"I've never gotten a hit the day that I listen to Kid Rock," Bagwell says, "so that [album] never goes on when I'm going to the stadium. Believe it. I've never gotten a hit listening to Kid Rock. And for some reason, being a baseball player, you think about that.

"Not that I don't like Kid Rock. I like him a lot. If I'm going to play golf, I'll listen to Kid Rock. If I'm going to the stadium, I won't listen to Kid Rock."

And while there are obvious similarities between rock stars and Major League heroes -- the travel, the notoriety, the all-but-obscene incomes -- the first baseman's not so certain that names like Biggio and Bagwell fit in the same category as players like Hetfield, Hammett and Ulrich.

"I mean, obviously you're talking about Metallica," he says. "You're not talking about Jeff Bagwell. It's a little bit different. I'm sure those guys can't do a lot of things that they'd like to do: enjoy peaceful meals and things like that. I'm sure that's part of the deal."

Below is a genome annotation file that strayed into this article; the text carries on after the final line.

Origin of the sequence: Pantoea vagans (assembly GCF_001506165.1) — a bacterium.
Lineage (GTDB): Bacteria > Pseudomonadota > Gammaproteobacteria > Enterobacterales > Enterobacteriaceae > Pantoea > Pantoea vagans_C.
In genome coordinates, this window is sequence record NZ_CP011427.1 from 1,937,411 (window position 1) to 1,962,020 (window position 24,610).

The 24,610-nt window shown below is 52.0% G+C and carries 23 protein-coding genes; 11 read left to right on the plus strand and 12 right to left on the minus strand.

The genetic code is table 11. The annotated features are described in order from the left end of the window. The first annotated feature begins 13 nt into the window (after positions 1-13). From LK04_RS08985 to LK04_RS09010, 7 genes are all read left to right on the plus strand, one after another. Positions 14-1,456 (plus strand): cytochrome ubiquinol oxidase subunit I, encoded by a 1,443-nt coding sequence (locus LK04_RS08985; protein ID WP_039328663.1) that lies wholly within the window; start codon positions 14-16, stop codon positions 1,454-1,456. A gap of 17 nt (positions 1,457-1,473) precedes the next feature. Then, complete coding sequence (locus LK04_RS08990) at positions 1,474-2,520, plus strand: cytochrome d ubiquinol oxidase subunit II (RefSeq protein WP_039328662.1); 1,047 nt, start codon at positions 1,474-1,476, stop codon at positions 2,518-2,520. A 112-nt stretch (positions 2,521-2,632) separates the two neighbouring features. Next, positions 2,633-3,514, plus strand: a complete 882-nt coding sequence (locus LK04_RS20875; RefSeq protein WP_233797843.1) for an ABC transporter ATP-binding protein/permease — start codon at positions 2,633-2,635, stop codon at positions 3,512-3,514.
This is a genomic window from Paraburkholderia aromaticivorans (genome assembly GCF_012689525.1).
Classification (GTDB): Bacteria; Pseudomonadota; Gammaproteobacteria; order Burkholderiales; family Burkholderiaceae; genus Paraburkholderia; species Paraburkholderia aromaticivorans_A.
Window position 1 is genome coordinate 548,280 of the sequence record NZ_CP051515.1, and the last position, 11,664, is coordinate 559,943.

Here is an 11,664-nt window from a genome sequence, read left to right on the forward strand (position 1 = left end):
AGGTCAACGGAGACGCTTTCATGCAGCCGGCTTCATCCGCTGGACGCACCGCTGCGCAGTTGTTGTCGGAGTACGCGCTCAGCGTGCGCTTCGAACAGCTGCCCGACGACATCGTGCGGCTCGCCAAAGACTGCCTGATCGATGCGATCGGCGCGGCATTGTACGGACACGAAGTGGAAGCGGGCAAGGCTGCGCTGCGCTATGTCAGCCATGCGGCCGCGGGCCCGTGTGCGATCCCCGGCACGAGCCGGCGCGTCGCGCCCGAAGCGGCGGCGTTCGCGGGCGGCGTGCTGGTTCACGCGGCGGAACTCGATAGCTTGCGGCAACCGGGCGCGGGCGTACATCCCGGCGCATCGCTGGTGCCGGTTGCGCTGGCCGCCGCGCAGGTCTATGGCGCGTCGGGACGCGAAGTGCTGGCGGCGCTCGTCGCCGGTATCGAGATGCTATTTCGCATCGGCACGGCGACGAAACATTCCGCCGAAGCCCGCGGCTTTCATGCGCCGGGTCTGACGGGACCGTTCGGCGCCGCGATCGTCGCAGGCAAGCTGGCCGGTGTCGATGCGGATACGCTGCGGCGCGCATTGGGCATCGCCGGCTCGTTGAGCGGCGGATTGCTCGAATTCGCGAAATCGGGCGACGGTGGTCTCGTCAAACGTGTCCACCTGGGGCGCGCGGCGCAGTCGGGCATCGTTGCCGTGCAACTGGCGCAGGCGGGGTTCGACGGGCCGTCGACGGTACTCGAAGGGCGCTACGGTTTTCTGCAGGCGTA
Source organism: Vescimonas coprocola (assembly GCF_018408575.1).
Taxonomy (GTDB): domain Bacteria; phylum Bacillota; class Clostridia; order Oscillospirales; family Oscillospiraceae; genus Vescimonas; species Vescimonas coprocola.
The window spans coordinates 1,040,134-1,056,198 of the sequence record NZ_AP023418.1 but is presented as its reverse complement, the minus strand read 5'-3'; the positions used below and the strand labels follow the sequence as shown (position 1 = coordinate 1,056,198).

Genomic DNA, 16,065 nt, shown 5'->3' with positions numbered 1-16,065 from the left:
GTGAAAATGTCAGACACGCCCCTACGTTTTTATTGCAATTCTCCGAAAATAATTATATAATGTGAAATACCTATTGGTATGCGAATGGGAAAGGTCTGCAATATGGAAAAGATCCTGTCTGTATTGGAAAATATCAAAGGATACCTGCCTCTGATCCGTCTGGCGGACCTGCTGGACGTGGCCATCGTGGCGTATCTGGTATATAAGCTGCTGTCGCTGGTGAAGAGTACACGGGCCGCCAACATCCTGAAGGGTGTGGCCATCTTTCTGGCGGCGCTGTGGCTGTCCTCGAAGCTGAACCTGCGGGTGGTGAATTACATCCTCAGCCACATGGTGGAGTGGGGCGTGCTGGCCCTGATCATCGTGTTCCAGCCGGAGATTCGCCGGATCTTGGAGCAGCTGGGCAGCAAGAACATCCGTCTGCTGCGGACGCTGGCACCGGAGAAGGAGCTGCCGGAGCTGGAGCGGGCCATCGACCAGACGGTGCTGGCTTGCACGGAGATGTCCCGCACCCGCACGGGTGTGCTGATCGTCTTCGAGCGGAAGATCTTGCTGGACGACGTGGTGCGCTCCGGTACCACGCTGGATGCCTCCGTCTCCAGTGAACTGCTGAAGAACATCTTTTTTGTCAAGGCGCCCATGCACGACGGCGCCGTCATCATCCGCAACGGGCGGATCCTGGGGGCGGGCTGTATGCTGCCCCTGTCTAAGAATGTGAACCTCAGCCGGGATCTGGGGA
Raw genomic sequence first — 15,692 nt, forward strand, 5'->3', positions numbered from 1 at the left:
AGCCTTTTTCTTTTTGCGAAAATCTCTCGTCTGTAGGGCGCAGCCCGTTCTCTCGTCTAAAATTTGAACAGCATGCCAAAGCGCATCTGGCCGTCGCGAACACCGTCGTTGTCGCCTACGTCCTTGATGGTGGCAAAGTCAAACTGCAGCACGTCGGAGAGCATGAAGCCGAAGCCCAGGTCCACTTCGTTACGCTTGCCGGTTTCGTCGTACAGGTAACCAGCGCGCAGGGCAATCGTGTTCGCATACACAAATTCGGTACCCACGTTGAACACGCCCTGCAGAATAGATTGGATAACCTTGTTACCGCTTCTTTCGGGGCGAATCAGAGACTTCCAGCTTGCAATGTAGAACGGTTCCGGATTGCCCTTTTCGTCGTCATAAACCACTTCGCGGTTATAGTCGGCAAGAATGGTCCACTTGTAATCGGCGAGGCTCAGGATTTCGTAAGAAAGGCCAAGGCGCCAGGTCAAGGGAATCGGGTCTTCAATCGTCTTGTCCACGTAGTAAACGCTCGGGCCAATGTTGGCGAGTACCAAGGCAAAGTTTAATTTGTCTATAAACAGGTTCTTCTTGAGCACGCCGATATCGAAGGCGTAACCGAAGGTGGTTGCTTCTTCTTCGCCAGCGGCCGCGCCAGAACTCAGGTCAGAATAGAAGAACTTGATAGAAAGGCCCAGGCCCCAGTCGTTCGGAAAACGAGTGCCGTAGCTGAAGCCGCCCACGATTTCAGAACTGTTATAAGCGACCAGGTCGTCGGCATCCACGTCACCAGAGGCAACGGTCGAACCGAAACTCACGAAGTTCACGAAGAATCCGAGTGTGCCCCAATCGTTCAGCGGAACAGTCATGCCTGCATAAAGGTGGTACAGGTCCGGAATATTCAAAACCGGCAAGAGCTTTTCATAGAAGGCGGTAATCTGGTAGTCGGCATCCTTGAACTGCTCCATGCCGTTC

Bagwell says he has no problem getting a meal on the road, that he goes unnoticed in New York, Atlanta, Chicago. Despite trophies for Rookie of the Year, League MVP and a better-than-passing shot at Cooperstown, the first baseman doesn't seem to accept the fact that he too is a headline attraction.

"Houston people know who I am," he admits, "but people in Houston are generally different than most places. You hear the whispers. 'Oh, that's Jeff Bagwell, that's Jeff Bagwell.' But that's about it.

"I mean, the only one who would know what it's like to be a rock star is that guy," he says, pointing to the close-at-hand Roger Clemens. "He's a rock star."

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Rob Trucks